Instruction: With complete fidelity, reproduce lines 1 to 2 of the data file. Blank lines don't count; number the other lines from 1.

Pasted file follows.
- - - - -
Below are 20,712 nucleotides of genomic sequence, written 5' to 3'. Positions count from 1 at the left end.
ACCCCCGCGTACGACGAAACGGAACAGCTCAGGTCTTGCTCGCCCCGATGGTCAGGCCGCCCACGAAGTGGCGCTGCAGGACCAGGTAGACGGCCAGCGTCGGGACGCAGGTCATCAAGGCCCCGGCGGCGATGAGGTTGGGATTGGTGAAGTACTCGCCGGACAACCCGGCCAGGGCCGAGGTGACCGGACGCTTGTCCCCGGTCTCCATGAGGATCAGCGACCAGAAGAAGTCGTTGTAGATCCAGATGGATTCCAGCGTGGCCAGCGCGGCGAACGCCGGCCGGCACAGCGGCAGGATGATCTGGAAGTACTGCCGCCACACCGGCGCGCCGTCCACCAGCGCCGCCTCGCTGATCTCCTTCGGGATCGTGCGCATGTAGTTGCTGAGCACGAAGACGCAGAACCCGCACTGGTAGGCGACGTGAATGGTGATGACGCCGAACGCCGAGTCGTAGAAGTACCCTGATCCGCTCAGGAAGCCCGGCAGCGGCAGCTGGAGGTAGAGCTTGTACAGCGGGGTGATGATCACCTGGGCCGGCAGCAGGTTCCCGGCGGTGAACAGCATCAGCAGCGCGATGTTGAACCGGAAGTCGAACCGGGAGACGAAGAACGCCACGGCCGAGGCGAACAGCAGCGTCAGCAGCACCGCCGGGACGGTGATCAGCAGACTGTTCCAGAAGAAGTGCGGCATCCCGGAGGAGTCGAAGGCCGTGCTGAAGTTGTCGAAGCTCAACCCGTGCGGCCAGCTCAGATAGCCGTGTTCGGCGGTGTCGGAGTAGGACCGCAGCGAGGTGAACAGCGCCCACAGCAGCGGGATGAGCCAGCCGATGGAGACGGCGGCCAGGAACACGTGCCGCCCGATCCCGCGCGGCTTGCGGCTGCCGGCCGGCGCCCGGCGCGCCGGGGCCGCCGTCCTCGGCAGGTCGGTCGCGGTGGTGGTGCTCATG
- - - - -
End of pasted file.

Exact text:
Below are 20,712 nucleotides of genomic sequence, written 5' to 3'. Positions count from 1 at the left end.
ACCCCCGCGTACGACGAAACGGAACAGCTCAGGTCTTGCTCGCCCCGATGGTCAGGCCGCCCACGAAGTGGCGCTGCAGGACCAGGTAGACGGCCAGCGTCGGGACGCAGGTCATCAAGGCCCCGGCGGCGATGAGGTTGGGATTGGTGAAGTACTCGCCGGACAACCCGGCCAGGGCCGAGGTGACCGGACGCTTGTCCCCGGTCTCCATGAGGATCAGCGACCAGAAGAAGTCGTTGTAGATCCAGATGGATTCCAGCGTGGCCAGCGCGGCGAACGCCGGCCGGCACAGCGGCAGGATGATCTGGAAGTACTGCCGCCACACCGGCGCGCCGTCCACCAGCGCCGCCTCGCTGATCTCCTTCGGGATCGTGCGCATGTAGTTGCTGAGCACGAAGACGCAGAACCCGCACTGGTAGGCGACGTGAATGGTGATGACGCCGAACGCCGAGTCGTAGAAGTACCCTGATCCGCTCAGGAAGCCCGGCAGCGGCAGCTGGAGGTAGAGCTTGTACAGCGGGGTGATGATCACCTGGGCCGGCAGCAGGTTCCCGGCGGTGAACAGCATCAGCAGCGCGATGTTGAACCGGAAGTCGAACCGGGAGACGAAGAACGCCACGGCCGAGGCGAACAGCAGCGTCAGCAGCACCGCCGGGACGGTGATCAGCAGACTGTTCCAGAAGAAGTGCGGCATCCCGGAGGAGTCGAAGGCCGTGCTGAAGTTGTCGAAGCTCAACCCGTGCGGCCAGCTCAGATAGCCGTGTTCGGCGGTGTCGGAGTAGGACCGCAGCGAGGTGAACAGCGCCCACAGCAGCGGGATGAGCCAGCCGATGGAGACGGCGGCCAGGAACACGTGCCGCCCGATCCCGCGCGGCTTGCGGCTGCCGGCCGGCGCCCGGCGCGCCGGGGCCGCCGTCCTCGGCAGGTCGGTCGCGGTGGTGGTGCTCATG